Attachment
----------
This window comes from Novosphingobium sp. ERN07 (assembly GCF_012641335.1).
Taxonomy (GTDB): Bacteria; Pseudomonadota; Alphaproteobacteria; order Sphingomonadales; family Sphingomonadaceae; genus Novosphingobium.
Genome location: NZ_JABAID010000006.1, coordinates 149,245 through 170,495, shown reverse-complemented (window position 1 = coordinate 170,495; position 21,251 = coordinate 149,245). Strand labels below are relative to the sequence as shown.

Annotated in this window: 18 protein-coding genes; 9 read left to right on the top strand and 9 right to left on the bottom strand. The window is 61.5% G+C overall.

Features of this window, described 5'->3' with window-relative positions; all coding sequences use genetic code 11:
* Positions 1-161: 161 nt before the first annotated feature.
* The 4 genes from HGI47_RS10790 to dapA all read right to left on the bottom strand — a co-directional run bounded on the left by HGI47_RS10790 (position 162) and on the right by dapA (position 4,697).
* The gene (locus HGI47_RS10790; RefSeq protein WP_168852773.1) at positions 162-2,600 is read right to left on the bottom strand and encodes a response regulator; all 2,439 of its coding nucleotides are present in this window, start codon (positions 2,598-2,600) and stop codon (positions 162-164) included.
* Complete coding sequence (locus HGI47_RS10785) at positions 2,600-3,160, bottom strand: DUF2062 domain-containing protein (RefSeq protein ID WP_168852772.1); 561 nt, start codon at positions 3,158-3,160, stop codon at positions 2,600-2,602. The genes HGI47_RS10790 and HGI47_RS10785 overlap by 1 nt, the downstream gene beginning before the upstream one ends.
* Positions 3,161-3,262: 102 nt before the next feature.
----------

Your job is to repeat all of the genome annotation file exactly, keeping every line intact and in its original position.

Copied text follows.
This window comes from Novosphingobium sp. ERN07 (assembly GCF_012641335.1).
Taxonomy (GTDB): Bacteria; Pseudomonadota; Alphaproteobacteria; order Sphingomonadales; family Sphingomonadaceae; genus Novosphingobium.
Genome location: NZ_JABAID010000006.1, coordinates 149,245 through 170,495, shown reverse-complemented (window position 1 = coordinate 170,495; position 21,251 = coordinate 149,245). Strand labels below are relative to the sequence as shown.

Annotated in this window: 18 protein-coding genes; 9 read left to right on the top strand and 9 right to left on the bottom strand. The window is 61.5% G+C overall.

Features of this window, described 5'->3' with window-relative positions; all coding sequences use genetic code 11:
* Positions 1-161: 161 nt before the first annotated feature.
* The 4 genes from HGI47_RS10790 to dapA all read right to left on the bottom strand — a co-directional run bounded on the left by HGI47_RS10790 (position 162) and on the right by dapA (position 4,697).
* The gene (locus HGI47_RS10790; RefSeq protein WP_168852773.1) at positions 162-2,600 is read right to left on the bottom strand and encodes a response regulator; all 2,439 of its coding nucleotides are present in this window, start codon (positions 2,598-2,600) and stop codon (positions 162-164) included.
* Complete coding sequence (locus HGI47_RS10785) at positions 2,600-3,160, bottom strand: DUF2062 domain-containing protein (RefSeq protein ID WP_168852772.1); 561 nt, start codon at positions 3,158-3,160, stop codon at positions 2,600-2,602. The genes HGI47_RS10790 and HGI47_RS10785 overlap by 1 nt, the downstream gene beginning before the upstream one ends.
* Positions 3,161-3,262: 102 nt before the next feature.